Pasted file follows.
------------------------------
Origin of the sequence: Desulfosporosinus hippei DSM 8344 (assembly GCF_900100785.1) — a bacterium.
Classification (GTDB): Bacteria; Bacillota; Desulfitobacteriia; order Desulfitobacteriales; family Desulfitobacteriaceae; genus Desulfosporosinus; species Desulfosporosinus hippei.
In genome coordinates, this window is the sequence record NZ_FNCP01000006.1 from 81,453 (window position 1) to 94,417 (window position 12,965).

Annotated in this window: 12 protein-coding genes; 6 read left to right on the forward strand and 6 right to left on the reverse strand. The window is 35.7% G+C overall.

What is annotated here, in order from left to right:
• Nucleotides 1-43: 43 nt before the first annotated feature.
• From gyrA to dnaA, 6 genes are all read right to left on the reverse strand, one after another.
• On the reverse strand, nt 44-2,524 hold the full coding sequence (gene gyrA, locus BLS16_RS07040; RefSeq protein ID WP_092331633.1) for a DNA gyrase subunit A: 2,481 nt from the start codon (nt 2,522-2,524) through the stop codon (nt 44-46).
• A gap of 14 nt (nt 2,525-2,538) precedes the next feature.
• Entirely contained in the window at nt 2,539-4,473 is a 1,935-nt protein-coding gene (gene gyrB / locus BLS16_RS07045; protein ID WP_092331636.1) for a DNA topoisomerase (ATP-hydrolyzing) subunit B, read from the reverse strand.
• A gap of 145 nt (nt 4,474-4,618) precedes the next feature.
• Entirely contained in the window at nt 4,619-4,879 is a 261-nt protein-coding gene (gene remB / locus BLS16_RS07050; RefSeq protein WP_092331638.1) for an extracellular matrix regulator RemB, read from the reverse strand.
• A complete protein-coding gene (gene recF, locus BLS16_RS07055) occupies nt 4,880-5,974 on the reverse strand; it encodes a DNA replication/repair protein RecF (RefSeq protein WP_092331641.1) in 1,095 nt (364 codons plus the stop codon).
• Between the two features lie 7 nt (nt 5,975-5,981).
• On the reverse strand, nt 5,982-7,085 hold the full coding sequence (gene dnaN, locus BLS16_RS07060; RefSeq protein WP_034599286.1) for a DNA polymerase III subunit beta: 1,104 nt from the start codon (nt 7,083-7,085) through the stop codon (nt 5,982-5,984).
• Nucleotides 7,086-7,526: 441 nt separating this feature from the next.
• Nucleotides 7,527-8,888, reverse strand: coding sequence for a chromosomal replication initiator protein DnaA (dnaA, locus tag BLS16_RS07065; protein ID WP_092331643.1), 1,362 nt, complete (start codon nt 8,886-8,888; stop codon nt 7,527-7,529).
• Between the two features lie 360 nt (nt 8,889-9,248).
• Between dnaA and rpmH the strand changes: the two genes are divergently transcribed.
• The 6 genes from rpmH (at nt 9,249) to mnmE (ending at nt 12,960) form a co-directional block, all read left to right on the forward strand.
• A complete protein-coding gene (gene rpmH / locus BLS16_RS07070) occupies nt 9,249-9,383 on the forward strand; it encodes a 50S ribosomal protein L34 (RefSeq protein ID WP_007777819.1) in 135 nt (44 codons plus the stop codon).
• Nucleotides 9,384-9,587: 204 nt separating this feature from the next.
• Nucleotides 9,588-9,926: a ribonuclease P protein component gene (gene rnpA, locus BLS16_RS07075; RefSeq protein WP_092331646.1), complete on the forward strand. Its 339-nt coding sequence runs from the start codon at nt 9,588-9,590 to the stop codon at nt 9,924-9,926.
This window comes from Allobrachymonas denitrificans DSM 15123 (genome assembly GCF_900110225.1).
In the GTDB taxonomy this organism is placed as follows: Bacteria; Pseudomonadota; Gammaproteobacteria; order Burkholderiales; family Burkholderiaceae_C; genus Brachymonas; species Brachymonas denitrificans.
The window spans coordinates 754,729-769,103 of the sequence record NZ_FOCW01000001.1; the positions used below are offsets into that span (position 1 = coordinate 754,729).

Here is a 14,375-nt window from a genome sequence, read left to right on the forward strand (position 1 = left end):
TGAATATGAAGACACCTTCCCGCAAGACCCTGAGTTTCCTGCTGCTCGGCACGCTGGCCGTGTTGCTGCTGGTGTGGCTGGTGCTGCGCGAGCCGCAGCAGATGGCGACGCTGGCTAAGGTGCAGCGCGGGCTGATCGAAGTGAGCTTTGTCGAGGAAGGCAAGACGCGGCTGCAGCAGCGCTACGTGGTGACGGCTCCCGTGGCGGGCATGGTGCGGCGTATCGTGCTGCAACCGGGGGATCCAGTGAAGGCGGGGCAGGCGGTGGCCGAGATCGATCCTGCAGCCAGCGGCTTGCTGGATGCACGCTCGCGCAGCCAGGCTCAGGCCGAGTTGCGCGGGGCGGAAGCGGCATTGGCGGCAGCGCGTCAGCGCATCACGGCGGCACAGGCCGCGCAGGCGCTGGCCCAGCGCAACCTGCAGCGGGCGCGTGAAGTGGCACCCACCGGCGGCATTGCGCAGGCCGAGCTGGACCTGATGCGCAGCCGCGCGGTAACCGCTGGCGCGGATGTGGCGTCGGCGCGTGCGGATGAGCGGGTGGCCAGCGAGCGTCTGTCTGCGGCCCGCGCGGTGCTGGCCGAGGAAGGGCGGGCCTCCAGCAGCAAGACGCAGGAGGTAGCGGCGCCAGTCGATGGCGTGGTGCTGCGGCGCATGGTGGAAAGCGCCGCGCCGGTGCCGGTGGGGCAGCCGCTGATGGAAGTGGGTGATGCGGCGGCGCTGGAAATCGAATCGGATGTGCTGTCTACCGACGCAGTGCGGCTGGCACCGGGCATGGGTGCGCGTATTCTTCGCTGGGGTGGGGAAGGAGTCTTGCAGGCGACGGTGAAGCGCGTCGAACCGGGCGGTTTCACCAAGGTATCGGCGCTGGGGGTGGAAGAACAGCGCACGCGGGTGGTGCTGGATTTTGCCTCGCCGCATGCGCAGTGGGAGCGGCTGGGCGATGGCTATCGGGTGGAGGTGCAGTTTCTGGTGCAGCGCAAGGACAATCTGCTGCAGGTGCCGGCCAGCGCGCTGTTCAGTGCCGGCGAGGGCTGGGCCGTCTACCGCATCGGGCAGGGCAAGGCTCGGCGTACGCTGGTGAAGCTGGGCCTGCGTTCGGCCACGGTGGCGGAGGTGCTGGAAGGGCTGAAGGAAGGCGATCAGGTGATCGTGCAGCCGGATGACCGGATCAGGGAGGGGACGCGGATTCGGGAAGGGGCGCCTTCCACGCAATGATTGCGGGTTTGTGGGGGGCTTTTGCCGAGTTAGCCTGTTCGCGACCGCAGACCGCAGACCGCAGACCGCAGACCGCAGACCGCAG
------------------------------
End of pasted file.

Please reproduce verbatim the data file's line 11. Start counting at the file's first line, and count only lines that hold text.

• A gap of 145 nt (nt 4,474-4,618) precedes the next feature.